While it may be true that a few minutes can occasionally make a big difference to a birth chart, this is clearly not always the case. Indeed, some scholars state that even “a birth interval of several minutes would make no real difference.”{21} Second, there is surely a very big difference indeed between someone actually dying on the one hand, and someone losing a loved one to death on the other. It seems undeniable that the destinies of two such people are radically different. Surely this constitutes a legitimate objection to the ability of astrology to predict a person’s destiny.

Additionally, for those of us who accept the authority of the Bible, it’s instructive to contemplate the lives of Jacob and Esau, twins born so close to one another in time that Jacob came out of the womb “with his hand holding on to Esau’s heel.”{22} Astrology would expect these two men to have very similar personalities and destinies. But did they?

The Bible records, “When the boys grew up, Esau became a skillful hunter, a man of the field; but Jacob was a peaceful man living in tents.”{23} In addition to being quite different in personality and temperament, they were different physically as well. Esau was a hairy man, but Jacob a smooth man.{24} But most importantly, the destinies of both men, as well as their descendents, were drastically different. God bestowed His special favor on Jacob, but rejected Esau declaring, “I have loved Jacob; but I have hated Esau.”{25} Surely if astrology were true, one would not expect twins born at virtually the same time to be so thoroughly different in both their character and destiny.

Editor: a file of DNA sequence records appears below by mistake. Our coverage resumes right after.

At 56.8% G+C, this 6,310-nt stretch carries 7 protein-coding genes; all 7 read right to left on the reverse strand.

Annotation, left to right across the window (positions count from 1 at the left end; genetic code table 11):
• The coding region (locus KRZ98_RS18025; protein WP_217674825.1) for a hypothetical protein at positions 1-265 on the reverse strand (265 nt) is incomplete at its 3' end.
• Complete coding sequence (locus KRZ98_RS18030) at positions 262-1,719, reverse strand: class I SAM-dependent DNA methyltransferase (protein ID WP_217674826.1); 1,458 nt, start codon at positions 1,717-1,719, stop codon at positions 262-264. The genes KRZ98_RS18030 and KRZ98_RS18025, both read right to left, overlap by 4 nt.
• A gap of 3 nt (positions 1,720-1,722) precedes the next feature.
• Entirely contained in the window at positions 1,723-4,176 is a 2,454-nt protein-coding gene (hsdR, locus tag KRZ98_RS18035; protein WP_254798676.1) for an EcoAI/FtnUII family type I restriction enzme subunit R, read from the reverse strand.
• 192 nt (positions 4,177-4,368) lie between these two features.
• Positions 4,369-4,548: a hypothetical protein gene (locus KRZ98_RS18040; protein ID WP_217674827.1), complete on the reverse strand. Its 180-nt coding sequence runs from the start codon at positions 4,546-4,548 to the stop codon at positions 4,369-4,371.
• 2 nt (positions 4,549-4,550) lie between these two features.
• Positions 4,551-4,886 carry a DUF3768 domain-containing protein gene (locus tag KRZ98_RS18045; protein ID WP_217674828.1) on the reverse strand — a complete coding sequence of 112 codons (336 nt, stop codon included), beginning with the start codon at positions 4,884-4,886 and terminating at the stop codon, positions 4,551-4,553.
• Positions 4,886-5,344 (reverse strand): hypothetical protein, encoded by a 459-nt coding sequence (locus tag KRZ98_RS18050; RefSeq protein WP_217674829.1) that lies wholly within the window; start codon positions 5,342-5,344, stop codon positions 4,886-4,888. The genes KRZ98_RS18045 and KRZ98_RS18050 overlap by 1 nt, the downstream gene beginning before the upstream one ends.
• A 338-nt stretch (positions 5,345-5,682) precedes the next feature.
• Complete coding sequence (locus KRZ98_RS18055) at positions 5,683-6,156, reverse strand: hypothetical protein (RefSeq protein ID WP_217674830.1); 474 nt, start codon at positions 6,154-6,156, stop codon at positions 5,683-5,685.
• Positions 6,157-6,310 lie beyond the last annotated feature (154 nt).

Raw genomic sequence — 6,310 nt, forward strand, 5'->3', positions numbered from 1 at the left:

Astrology and Science

Numerous studies have attempted to test the claims of astrology. The scientist most often cited by astrologers as having furnished “proof” for some of its ideas is the late French psychologist Michel Gauquelin. Astrologer Robert Parry writes:

Gauquelin’s results are remarkable. For instance, the traditionally energetic and aggressive planet Mars is shown quite conclusively to be more frequently strong in the charts of sportsmen than chance would normally allow. . . . These professional attributes tend, moreover, to be in line with traditional astrological law, which has always associated Mars with competitive spirit.{26}

Gauquelin’s results are known as the “Mars effect.” He claimed to have found evidence for this effect in “a study that attempted to test whether or not the birth dates of 2088 sports champions were ‘statistically significant’ according to the position of Mars.”{27} Ironically, although some slight evidence for this effect was indeed noted, Gauquelin “did not consider it an astrological effect.”{28} Moreover, although frequently cited as lending validity to the subject, he “never claimed to validate traditional astrology in any sense.”{29}

Still, he did claim to find some evidence for the “Mars effect.” Doesn’t this lend some credibility to astrology? Not necessarily. “The problem for astrologers is that the ‘Mars effect’ has never been confirmed in 30 years of subsequent studies.”{30} One of the most damaging studies in this regard was published in 1995 by a team of French scientists. After an exhaustive twelve-year study, the team’s “attempt to independently replicate Gauquelin’s findings failed; it offered ‘no evidence for the Mars effect.’”{31} Since this “effect” is generally considered strong confirmation for the truth of astrology, it seems that scientific support for the subject is quite hard to come by.